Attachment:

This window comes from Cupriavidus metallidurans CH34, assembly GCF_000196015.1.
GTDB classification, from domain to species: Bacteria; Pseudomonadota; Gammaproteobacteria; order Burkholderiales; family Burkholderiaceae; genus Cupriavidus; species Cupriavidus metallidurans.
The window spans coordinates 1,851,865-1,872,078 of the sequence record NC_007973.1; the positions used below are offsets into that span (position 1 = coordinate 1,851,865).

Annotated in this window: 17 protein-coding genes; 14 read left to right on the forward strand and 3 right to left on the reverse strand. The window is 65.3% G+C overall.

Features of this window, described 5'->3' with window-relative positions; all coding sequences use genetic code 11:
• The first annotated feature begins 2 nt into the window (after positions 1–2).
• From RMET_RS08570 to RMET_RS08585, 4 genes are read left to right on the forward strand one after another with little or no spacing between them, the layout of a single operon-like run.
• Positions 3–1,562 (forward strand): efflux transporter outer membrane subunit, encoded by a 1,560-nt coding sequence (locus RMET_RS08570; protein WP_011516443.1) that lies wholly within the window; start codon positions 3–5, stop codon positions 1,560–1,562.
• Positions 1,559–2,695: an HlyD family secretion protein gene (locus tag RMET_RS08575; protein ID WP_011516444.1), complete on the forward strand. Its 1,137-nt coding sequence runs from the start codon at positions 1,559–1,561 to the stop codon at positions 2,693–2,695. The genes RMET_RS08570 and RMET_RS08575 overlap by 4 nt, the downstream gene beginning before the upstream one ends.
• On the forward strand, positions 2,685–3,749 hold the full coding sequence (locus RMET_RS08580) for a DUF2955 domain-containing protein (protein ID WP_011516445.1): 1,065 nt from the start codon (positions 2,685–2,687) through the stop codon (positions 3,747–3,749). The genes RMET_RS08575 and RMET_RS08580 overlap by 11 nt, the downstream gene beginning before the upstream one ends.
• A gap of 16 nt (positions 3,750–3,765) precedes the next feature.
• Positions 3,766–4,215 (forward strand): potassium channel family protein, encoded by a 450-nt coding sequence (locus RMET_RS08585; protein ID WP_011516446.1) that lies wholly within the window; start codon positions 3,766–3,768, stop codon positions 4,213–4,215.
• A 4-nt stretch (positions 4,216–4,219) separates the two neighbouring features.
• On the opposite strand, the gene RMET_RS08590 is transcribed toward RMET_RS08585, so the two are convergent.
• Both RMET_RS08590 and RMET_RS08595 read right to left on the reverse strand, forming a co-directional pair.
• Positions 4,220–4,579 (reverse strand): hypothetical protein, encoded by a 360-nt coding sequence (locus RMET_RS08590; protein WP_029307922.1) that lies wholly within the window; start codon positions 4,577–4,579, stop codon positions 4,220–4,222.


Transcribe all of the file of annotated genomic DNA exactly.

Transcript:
This window comes from Cupriavidus metallidurans CH34, assembly GCF_000196015.1.
GTDB classification, from domain to species: Bacteria; Pseudomonadota; Gammaproteobacteria; order Burkholderiales; family Burkholderiaceae; genus Cupriavidus; species Cupriavidus metallidurans.
The window spans coordinates 1,851,865-1,872,078 of the sequence record NC_007973.1; the positions used below are offsets into that span (position 1 = coordinate 1,851,865).

Annotated in this window: 17 protein-coding genes; 14 read left to right on the forward strand and 3 right to left on the reverse strand. The window is 65.3% G+C overall.

Features of this window, described 5'->3' with window-relative positions; all coding sequences use genetic code 11:
• The first annotated feature begins 2 nt into the window (after positions 1–2).
• From RMET_RS08570 to RMET_RS08585, 4 genes are read left to right on the forward strand one after another with little or no spacing between them, the layout of a single operon-like run.
• Positions 3–1,562 (forward strand): efflux transporter outer membrane subunit, encoded by a 1,560-nt coding sequence (locus RMET_RS08570; protein WP_011516443.1) that lies wholly within the window; start codon positions 3–5, stop codon positions 1,560–1,562.
• Positions 1,559–2,695: an HlyD family secretion protein gene (locus tag RMET_RS08575; protein ID WP_011516444.1), complete on the forward strand. Its 1,137-nt coding sequence runs from the start codon at positions 1,559–1,561 to the stop codon at positions 2,693–2,695. The genes RMET_RS08570 and RMET_RS08575 overlap by 4 nt, the downstream gene beginning before the upstream one ends.
• On the forward strand, positions 2,685–3,749 hold the full coding sequence (locus RMET_RS08580) for a DUF2955 domain-containing protein (protein ID WP_011516445.1): 1,065 nt from the start codon (positions 2,685–2,687) through the stop codon (positions 3,747–3,749). The genes RMET_RS08575 and RMET_RS08580 overlap by 11 nt, the downstream gene beginning before the upstream one ends.
• A gap of 16 nt (positions 3,750–3,765) precedes the next feature.
• Positions 3,766–4,215 (forward strand): potassium channel family protein, encoded by a 450-nt coding sequence (locus RMET_RS08585; protein ID WP_011516446.1) that lies wholly within the window; start codon positions 3,766–3,768, stop codon positions 4,213–4,215.
• A 4-nt stretch (positions 4,216–4,219) separates the two neighbouring features.
• On the opposite strand, the gene RMET_RS08590 is transcribed toward RMET_RS08585, so the two are convergent.
• Both RMET_RS08590 and RMET_RS08595 read right to left on the reverse strand, forming a co-directional pair.
• Positions 4,220–4,579 (reverse strand): hypothetical protein, encoded by a 360-nt coding sequence (locus RMET_RS08590; protein WP_029307922.1) that lies wholly within the window; start codon positions 4,577–4,579, stop codon positions 4,220–4,222.